Jeremy Wilson, 38, was frustrated with paying high strata fees and wanted a bigger back yard for his dog.
When he and his wife, Kim, started looking at single family homes, their frustration only grew.
"I work in Kitsilano and my wife in Richmond and we really wanted to stay in Richmond. However, what we could afford and what we wanted were miles apart," says Wilson. "In our price range, the homes were either really small bungalows or in complete disrepair."
The couple came up with an idea that is growing in popularity in cities across BC co-ownership, whether it's one or more roommates, co-workers, friends or family members buying and sharing a home together and splitting the expenses.
The couple approached Kim's mother and asked if she wanted to purchase a home together. At the time, Kim's mother, Jean, also owned a townhome and was fighting cancer. It seemed to be a win/win situation.
"We knew we could all live under the same roof and it gave Kim peace of mind that her mother was nearby," says Wilson.
They ended up buying a 2,500-square-foot home in Steveston for nearly $900,000.
"We never could have bought this house on our own," he says, adding Kim's mother passed away and her half-share of the home was divided between Kim and her sister (who now lives in the lower part of the family home. "We split the expenses three ways and we've never had a problem."
Colin Lawrence, mortgage development manager at Vancity, says this trend is why the lender created the Mixer Mortgage in 2006.
"We wanted to address this issue of co-ownership and we came up with a checklist to help our members decide if this is the right option for them," he says.
Essentially, a Mixer Mortgage is not unlike a regular mortgage: mortgage payments are due each month, and if payments go into arrears the lender can foreclose on the property. The exceptions are that the mortgage can be split into multiple parts, so one owner can opt for a fixed rate and the other can choose variable, and payments can come from separate accounts.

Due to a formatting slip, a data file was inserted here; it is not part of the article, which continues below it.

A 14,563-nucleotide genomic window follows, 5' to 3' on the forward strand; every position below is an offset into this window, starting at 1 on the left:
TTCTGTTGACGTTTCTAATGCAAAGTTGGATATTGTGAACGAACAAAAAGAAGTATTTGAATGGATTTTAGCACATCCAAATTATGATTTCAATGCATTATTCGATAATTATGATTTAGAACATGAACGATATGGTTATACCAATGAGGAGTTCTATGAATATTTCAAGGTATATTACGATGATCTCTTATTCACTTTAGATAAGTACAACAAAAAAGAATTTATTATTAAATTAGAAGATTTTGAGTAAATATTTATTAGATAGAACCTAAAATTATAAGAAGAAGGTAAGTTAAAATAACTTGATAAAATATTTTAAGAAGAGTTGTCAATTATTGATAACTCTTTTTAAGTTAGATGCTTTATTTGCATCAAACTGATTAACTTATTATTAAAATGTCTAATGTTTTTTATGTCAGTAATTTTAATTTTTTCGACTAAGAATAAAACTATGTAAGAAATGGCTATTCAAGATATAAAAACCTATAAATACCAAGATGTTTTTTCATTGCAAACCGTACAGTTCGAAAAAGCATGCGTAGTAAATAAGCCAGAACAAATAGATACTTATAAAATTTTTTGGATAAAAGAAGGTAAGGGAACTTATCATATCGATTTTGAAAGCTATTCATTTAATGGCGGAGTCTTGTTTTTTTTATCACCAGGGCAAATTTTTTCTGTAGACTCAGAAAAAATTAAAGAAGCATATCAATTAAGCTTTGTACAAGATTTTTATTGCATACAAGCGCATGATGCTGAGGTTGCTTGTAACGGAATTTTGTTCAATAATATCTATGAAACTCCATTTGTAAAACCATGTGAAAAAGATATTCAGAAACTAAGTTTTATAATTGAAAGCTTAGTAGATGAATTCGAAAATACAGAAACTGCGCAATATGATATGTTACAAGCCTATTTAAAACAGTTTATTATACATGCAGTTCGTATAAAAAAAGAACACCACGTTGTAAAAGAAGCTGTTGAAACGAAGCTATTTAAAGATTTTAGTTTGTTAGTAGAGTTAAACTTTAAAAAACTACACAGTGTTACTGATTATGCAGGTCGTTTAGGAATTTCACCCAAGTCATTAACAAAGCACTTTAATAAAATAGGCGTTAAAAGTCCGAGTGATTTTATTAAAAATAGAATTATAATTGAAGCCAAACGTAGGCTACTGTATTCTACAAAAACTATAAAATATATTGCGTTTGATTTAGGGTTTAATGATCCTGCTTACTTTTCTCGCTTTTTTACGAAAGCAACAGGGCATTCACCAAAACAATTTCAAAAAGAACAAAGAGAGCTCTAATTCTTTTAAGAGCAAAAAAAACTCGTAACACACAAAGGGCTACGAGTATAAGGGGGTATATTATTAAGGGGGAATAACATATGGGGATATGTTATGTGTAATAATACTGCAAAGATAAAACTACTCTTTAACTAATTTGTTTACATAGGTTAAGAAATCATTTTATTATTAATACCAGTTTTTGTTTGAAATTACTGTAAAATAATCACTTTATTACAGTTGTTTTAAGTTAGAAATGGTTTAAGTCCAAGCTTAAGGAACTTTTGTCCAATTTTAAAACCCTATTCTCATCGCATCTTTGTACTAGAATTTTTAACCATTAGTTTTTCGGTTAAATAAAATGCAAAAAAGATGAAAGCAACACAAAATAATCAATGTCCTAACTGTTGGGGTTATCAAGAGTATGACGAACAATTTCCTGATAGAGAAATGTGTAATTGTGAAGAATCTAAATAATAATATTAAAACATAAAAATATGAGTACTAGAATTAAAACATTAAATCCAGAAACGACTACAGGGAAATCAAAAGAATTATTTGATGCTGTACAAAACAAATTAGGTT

Mortgage broker Robert McLister of Canadian Mortgage Trends says of the Mixer Mortgage: "Anyone who isn't hitched to their co-applicant by law or commonlaw should use this checklist and get a legal co-ownership agreement. If you don't and your co-habitant stops paying the mortgage, you're up the creek. You may be up the creek anyway, but an agreement helps."
Compared to a typical owner-occupier mortgage, this type of mortgage presents the same or lower risk to the lender.
But there are considerable risks to the participants.
Although it seems very alluring to buy a home where you're sharing the costs with family or friends, there are many pitfalls.
That's why Randy Klarenbach, real estate lawyer at Richards Buell Sutton LLP, strongly cautions his clients against these types of arrangements.
"What happens if one owner loses their job or gets sick and can't work, or moves out of town?" says Klarenbach. "A lender can't foreclose on half a property."
Or, he went on to say, one party simply can't pay? It becomes the other person's responsibility to make the mortgage payments or risk losing the house.
"Bottom line, it's a huge financial risk," he says, adding he's seen co-ownership agreements as long as 500 pages, covering every conceivable eventuality.
"Even though some of these arrangements do work well, it is my job to think of everything that can go wrong and let my clients know."
Colin Lawrence concedes that, as with any financial arrangement, there are drawbacks.
But if all parties come in with eyes wide open, with a workable plan, with expectations drawn up and good legal advice, co-ownership can work well.
"Everyone must be aware of all of the things that can go wrong and that's why we provide our members with an agreement checklist," adds Lawrence.